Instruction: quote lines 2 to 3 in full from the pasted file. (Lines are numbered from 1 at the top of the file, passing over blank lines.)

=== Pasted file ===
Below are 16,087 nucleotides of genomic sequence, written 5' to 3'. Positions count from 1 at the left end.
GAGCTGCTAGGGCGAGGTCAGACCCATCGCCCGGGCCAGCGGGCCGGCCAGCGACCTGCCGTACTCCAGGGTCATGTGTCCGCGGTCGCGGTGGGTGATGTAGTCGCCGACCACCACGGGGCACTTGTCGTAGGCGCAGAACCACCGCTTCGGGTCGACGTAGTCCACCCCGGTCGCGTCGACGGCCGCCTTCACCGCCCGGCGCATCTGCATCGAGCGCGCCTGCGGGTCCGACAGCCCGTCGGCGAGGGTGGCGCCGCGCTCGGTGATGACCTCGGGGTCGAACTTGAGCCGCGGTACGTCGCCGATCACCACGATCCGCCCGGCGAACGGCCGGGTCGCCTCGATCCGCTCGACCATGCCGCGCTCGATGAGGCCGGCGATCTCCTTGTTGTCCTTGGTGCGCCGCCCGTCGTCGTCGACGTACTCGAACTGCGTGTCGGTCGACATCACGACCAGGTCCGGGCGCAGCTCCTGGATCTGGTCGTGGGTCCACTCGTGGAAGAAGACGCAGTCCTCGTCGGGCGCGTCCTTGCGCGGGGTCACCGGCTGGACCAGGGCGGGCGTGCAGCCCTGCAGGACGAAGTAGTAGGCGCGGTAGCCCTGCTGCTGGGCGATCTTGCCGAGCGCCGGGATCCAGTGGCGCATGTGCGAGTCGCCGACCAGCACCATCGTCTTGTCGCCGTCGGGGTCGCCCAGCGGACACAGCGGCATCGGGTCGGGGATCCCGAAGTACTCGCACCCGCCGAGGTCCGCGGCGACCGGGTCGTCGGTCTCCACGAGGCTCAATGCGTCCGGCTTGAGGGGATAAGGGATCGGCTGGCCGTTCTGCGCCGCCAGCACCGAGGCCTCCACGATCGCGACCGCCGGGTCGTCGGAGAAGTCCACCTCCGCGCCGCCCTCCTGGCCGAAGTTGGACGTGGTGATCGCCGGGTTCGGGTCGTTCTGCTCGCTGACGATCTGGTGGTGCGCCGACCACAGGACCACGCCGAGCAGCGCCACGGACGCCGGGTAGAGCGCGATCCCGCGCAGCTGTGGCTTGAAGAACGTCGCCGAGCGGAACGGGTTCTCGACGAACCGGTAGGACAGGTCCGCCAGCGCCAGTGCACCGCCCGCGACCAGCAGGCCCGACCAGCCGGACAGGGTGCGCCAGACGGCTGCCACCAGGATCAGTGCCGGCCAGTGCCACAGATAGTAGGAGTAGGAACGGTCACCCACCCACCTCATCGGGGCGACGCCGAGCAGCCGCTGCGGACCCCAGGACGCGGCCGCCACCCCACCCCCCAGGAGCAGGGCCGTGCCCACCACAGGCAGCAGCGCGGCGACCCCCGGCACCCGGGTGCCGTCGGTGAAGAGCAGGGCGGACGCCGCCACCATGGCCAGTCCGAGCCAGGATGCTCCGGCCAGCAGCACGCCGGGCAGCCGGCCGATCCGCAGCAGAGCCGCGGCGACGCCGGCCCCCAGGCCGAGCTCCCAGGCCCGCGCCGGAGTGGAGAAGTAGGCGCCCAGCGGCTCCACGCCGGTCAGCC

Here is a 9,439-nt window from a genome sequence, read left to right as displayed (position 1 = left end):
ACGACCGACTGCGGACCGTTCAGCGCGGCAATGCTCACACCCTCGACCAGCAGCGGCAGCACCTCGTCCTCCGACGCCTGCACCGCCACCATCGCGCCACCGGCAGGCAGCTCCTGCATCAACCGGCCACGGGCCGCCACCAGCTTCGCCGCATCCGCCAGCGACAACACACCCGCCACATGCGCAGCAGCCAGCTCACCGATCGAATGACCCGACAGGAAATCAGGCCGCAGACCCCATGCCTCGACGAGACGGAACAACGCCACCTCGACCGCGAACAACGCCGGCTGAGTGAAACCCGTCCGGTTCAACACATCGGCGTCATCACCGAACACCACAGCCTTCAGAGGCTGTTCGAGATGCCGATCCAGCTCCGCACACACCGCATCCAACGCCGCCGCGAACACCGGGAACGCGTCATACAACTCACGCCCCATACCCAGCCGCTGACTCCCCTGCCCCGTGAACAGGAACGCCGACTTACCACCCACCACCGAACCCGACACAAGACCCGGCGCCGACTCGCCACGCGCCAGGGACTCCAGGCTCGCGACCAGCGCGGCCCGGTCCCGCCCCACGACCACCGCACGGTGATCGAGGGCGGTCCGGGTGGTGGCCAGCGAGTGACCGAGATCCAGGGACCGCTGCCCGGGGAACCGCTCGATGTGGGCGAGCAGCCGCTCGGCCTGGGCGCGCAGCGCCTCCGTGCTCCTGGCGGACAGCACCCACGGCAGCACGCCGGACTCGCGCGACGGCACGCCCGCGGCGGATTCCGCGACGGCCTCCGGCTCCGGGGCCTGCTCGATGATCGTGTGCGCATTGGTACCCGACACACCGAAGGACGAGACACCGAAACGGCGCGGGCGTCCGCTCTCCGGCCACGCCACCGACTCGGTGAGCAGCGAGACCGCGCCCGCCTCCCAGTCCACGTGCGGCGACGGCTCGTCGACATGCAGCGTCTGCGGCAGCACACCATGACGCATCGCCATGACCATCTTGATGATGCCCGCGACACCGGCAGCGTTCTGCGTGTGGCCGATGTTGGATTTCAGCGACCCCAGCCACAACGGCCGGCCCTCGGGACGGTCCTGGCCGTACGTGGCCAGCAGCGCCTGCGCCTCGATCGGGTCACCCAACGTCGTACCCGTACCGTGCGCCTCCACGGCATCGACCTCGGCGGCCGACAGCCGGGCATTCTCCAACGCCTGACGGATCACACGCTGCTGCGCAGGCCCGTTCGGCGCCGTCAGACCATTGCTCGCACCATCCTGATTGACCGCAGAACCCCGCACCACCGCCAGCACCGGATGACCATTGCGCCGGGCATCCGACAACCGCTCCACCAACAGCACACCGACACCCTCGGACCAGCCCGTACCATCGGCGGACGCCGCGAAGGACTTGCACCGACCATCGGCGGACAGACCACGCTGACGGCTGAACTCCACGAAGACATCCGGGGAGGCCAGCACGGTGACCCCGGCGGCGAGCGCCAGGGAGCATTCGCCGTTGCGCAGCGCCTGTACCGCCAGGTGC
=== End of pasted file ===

GAGCTGCTAGGGCGAGGTCAGACCCATCGCCCGGGCCAGCGGGCCGGCCAGCGACCTGCCGTACTCCAGGGTCATGTGTCCGCGGTCGCGGTGGGTGATGTAGTCGCCGACCACCACGGGGCACTTGTCGTAGGCGCAGAACCACCGCTTCGGGTCGACGTAGTCCACCCCGGTCGCGTCGACGGCCGCCTTCACCGCCCGGCGCATCTGCATCGAGCGCGCCTGCGGGTCCGACAGCCCGTCGGCGAGGGTGGCGCCGCGCTCGGTGATGACCTCGGGGTCGAACTTGAGCCGCGGTACGTCGCCGATCACCACGATCCGCCCGGCGAACGGCCGGGTCGCCTCGATCCGCTCGACCATGCCGCGCTCGATGAGGCCGGCGATCTCCTTGTTGTCCTTGGTGCGCCGCCCGTCGTCGTCGACGTACTCGAACTGCGTGTCGGTCGACATCACGACCAGGTCCGGGCGCAGCTCCTGGATCTGGTCGTGGGTCCACTCGTGGAAGAAGACGCAGTCCTCGTCGGGCGCGTCCTTGCGCGGGGTCACCGGCTGGACCAGGGCGGGCGTGCAGCCCTGCAGGACGAAGTAGTAGGCGCGGTAGCCCTGCTGCTGGGCGATCTTGCCGAGCGCCGGGATCCAGTGGCGCATGTGCGAGTCGCCGACCAGCACCATCGTCTTGTCGCCGTCGGGGTCGCCCAGCGGACACAGCGGCATCGGGTCGGGGATCCCGAAGTACTCGCACCCGCCGAGGTCCGCGGCGACCGGGTCGTCGGTCTCCACGAGGCTCAATGCGTCCGGCTTGAGGGGATAAGGGATCGGCTGGCCGTTCTGCGCCGCCAGCACCGAGGCCTCCACGATCGCGACCGCCGGGTCGTCGGAGAAGTCCACCTCCGCGCCGCCCTCCTGGCCGAAGTTGGACGTGGTGATCGCCGGGTTCGGGTCGTTCTGCTCGCTGACGATCTGGTGGTGCGCCGACCACAGGACCACGCCGAGCAGCGCCACGGACGCCGGGTAGAGCGCGATCCCGCGCAGCTGTGGCTTGAAGAACGTCGCCGAGCGGAACGGGTTCTCGACGAACCGGTAGGACAGGTCCGCCAGCGCCAGTGCACCGCCCGCGACCAGCAGGCCCGACCAGCCGGACAGGGTGCGCCAGACGGCTGCCACCAGGATCAGTGCCGGCCAGTGCCACAGATAGTAGGAGTAGGAACGGTCACCCACCCACCTCATCGGGGCGACGCCGAGCAGCCGCTGCGGACCCCAGGACGCGGCCGCCACCCCACCCCCCAGGAGCAGGGCCGTGCCCACCACAGGCAGCAGCGCGGCGACCCCCGGCACCCGGGTGCCGTCGGTGAAGAGCAGGGCGGACGCCGCCACCATGGCCAGTCCGAGCCAGGATGCTCCGGCCAGCAGCACGCCGGGCAGCCGGCCGATCCGCAGCAGAGCCGCGGCGACGCCGGCCCCCAGGCCGAGCTCCCAGGCCCGCGCCGGAGTGGAGAAGTAGGCGCCCAGCGGCTCCACGCCGGTCAGCC

Here is a 9,439-nt window from a genome sequence, read left to right as displayed (position 1 = left end):